In 1904, at the age of thirty-six, Millican Dalton gave up his life as an insurance clerk in London in order to dedicate himself to The Great Outdoors. Having spent part of his childhood in Nenthead, the North Pennines, he found life and work in the capital stifling in comparison. From then on Dalton split his year, spending the summer months in the cave under Castle Crag and winters in a canvas hut in Buckinghamshire. Far from your conventional hermit, Dalton was an active and sociable member of the community. He organised camping excursions for the outdoors novice which included teaching hiking, rock climbing, rafting and how to forage for food. What I found extraordinary for the time was that these excursions didn’t exclude women, with one of Dalton’s advertisements for a mountaineering course stating his views bluntly: “Ladies are welcome to the camp. There is nothing new in ladies camping, the custom being at least 10,000 years old.” This rare indiscriminate approach led to Dalton forging a long-lasting friendship with geologist Mabel Barker, who over the years consistently recommended Dalton’s courses to women students and friends.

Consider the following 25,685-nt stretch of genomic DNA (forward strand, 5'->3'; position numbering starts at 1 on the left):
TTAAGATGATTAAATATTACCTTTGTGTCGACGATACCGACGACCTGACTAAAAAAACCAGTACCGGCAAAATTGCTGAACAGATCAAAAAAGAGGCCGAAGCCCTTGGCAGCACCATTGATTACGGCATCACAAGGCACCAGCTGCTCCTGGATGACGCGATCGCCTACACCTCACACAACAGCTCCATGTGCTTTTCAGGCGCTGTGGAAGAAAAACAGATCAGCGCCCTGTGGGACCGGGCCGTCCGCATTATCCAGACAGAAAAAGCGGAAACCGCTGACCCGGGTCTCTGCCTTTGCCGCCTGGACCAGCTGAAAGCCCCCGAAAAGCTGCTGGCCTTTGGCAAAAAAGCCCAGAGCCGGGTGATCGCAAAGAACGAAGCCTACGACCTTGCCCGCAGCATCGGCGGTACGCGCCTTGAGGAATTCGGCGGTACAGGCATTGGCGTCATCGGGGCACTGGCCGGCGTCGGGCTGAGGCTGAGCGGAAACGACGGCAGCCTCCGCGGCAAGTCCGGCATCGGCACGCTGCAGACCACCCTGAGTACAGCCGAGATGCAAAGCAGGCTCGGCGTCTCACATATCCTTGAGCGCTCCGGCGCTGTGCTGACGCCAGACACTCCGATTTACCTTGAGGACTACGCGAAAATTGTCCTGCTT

Dalton and Barker atop a needle, 1913. The Mable Barker Collection.
Mixing It Up: Painting Today
by Maya Fletcher-Smith | 10 September 2021
An ambitious, exciting, yet somewhat perplexing survey of contemporary British painting at the Hayward Gallery
Sophie von Hellermann, Hope and History, 2021, acrylic on canvas, 200 x 190 cm © Sophie von Hellermann (2021). Courtesy, the artist and Pilar Corrias (London), Greene, Naftali (New York), Sies + Höke, (Düsseldorf), Wentrup Gallery (Berlin). Photo: Ollie Harrop